[This message has been edited by lilyka (edited 02-16-2001).]

Sierra M-
Moderator posted 02-16-2001 07:40 PM
All I can say is, "Yes! Yes! Yes!" I have thought all the things you all are saying.
In fact, just the other day I was noticing (once again) a very offensive billboard, highly acclaimed for its "message" (in my area, at least). It's like this:

A young woman is holding a baby in her arms, looking down, with sorrow, at the baby. The message reads, "It's like being grounded for 18 years".

Yuuuuuucck!! The ad makes me want to puke, and I am only comforted because a lady next to me, noticing the sign as well, looked at me and rolled her eyes, saying how much the board bothered her. Thank goodness there are others who feel this way!


Moderator posted 02-16-2001 08:38 PM
As usual I am balancing a baby and typing, not easy so I rush...
When I was pregnant, I mentioned that I wanted my baby with me every second until we left the hospital.

My boss (woman with 3 kids) "Ohhh honey, send that baby to the nursery and get some sleep, you won't sleep again for the next 18 years"

Well, all I have to say is I cannot sleep without my baby. I have tried to nap (when I had the flu) without her and I cannot slip off into slumber without her in my arms. It may just be a prolactin addicition or whatever. My daughter is a joy never a burden and when people stop being selfish and get over themselves perhaps we will see the kind of world we would like to see our children grow up in. My daughter has taught me more about love and devotion and the word burden has never even entered my mind.

Sorry for the rant, but women piss me off when they have babies and don't recognize the amazing beauty that is gracing their lives.

and I am gonna shut up now!!! (finally)

Moderator posted 02-16-2001 08:48 PM
Yes, I agree with so much of what has been said here. My husband and I BOTH want to be the stay at home parent. I want to be home with my son because it's fun for ME; sometimes I feel jealous that the babysitter gets to spend time with him while I go to work. It seems wrong and unnatural...

I'm personally a little shocked when friends talk about their kids as a burden. I guess I crave time with my son, and although I like my computer time, yoga time and other alone time it's not because my child is a burden, it's because I need alone time.
Good topic.

Linda in Canada
Member posted 02-16-2001 09:09 PM
yes, ditto to everything. I had a very good job before I was a SAHM and leaving it was not a sacrifice! I feel so lucky and blessed by my kids. I have a couple of single friends who are also in the mid 30's and still doing the career thing and would love more than anything to swap places with me.

Becca Lynn
Member posted 02-17-2001 08:45 AM
I totally agree that society treats babies as burdens. I hate that. I love my children and feel blessed to have them in my life. I had twin girls when i was 17 and my son when i was 20. I am now 22 with a 15 m.o. and 2 4 y.o.'s. I am happy being home with my kids. I did miss out on a lot of fun my friemds had, like proms and partying, but my kids are more rewarding than all that.
I think mostly it's about laziness. It's easier to stick a screaming kid in a bed, shut the door and walk away than it is to comfort and love them. It's easier to bottlefeed if you are going to be leaving your kid with a babysitter all the day to work or go out. it's easier to stick a kid in a walker or swing or bouncer and have them entertained by tv and plastic stuff than to sit down and work with them and teach them and read to them. it's easier to hit a child for something than to teach it to make the right choices. it's easier to get a happy meal at the drive thru than to prepare a healthy meal.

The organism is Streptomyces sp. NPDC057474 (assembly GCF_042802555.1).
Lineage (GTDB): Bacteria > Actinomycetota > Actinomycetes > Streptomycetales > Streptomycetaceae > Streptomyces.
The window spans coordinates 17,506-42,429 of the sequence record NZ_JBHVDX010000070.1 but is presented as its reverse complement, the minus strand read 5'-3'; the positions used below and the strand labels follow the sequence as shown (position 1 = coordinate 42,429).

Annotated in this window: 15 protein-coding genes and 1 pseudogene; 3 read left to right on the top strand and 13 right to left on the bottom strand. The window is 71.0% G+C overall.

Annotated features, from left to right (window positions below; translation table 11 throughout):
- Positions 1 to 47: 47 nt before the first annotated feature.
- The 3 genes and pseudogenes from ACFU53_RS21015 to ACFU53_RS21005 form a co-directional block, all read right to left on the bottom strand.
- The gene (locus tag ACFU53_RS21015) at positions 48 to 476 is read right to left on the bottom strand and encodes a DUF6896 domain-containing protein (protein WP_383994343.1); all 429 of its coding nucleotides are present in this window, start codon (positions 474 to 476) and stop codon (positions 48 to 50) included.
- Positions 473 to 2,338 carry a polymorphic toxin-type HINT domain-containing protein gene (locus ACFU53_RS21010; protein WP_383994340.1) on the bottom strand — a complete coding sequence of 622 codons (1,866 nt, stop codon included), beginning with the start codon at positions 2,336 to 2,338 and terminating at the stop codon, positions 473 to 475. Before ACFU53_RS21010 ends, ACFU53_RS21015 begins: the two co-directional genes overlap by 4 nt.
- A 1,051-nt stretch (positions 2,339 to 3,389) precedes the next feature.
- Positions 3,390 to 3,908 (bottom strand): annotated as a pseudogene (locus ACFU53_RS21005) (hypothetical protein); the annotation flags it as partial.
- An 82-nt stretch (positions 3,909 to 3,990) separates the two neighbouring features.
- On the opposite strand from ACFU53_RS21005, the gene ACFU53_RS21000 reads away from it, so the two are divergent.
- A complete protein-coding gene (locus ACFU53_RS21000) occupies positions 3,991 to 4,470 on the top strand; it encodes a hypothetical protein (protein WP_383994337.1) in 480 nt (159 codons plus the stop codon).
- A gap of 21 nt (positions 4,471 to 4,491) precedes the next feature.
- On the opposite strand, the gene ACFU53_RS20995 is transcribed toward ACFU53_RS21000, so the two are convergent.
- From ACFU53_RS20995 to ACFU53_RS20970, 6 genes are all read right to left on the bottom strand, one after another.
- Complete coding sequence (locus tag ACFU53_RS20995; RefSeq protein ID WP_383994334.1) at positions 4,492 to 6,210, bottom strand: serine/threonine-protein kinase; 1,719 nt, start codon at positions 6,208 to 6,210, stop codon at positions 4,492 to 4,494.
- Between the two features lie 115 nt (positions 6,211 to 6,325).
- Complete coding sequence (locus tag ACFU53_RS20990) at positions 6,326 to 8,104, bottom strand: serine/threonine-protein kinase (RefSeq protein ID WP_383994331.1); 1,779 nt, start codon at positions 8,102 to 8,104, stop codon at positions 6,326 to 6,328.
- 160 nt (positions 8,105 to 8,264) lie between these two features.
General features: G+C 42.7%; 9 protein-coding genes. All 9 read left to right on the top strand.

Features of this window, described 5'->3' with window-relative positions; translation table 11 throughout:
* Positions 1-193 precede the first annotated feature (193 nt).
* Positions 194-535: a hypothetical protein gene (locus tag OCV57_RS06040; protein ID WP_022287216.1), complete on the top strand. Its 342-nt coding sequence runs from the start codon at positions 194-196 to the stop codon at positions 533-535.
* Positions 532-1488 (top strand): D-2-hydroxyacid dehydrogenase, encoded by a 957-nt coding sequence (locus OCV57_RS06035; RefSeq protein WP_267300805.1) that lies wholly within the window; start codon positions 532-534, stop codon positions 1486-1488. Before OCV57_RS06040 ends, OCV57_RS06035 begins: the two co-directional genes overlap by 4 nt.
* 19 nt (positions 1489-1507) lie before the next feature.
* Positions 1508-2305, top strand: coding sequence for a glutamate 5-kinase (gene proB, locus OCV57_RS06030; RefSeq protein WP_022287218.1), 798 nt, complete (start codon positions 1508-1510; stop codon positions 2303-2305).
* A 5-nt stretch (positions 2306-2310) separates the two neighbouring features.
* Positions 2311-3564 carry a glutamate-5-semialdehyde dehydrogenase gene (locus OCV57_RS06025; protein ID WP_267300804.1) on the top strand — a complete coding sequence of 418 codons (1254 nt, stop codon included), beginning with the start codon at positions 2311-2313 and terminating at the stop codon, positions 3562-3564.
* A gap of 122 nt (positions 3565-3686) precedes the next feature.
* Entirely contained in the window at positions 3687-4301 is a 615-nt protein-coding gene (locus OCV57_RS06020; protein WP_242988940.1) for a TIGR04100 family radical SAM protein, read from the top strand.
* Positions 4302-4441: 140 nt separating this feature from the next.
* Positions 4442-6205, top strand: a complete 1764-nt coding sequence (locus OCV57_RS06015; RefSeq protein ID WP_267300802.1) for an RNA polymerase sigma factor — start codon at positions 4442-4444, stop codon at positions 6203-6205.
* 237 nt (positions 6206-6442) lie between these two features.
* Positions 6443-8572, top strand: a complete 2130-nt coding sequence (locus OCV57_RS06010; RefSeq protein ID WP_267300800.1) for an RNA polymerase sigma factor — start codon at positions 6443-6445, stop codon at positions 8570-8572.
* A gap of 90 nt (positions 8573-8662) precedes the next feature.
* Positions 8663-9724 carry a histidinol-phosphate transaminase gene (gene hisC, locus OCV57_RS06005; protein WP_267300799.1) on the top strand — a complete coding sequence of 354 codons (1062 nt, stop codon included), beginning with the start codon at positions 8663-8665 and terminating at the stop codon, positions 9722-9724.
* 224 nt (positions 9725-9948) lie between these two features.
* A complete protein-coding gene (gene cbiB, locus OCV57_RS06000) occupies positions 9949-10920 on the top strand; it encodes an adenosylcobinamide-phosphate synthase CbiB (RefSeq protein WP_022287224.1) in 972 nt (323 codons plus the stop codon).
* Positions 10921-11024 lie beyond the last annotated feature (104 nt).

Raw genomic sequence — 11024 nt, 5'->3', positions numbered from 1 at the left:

Member posted 02-19-2001 08:12 AM
I absolutely agree. This "children are a burden" view is an agenda promoted by Planned Parenthood and the overpopulation myth. Nowhere in the Bible are children refered to as anything but blessings! Hitler killed what, 7 million; Stalin around 12 million; the abortion industry in the U.S. alone more then 40 million! There seems to be some unwritten rule that people are only allowed two children, maybe three and after that we have to abort or contracept them away so we can get on with "real" life. Why is America experiencing a shortage of laborers? Why do we have to import so many employees from other countries? Because we as a nation are killing and contracepting away our future citizens!

Member posted 02-19-2001 11:25 AM
Amen, Lucy!!

sweet bunny's mama
Member posted 02-19-2001 12:16 PM
so ladies, a practical question do we teach teenagers to wait before having babies? (obviously the "babies as burdens" tactic is not even working, because the teen pg rate only seems to increase each year)

Sierra M-
Moderator posted 02-19-2001 02:49 PM
Lucy, I have to say though I think I agree with the underlying problem with viewing kids as burdens (as I'm sure you can tell from earlier posts), I have spent a great deal of time studying population issues, and I disagree that current population trends are not a problem. I also don't think Planned Parenthood is the true carrier of the "children as burdens" message (I know this as someone who has worked in the health field with young moms as well as personally recieved numerous health services- albeit not abortion services- from Planned Parenthood.) I also think you have overly-simplified a lot of issues in implying that an alleged "labor-shortage" is due to abortion and contraception! Just my opinion, and I realize others might feel differently . However, I don't think this is the place necessarily to have a huge debate on abortion or other such issues. As sweet bunny's mama, I'd like to talk about the practical implications of society's attitude toward children as burdens as well as teen pregnancy issues.
I have a great deal of experience working with teen moms, and many of you probably also know from other posts in various forums that I have a problem with our tendency to call teen pregnancy a "problem". In an article I recently wrote, from the public health professional standpoint, about issues that arise when we view teen pregnancy as a "problem", I made sure to clarify that in no means does my research give us reason to encourage teens to get pregnant.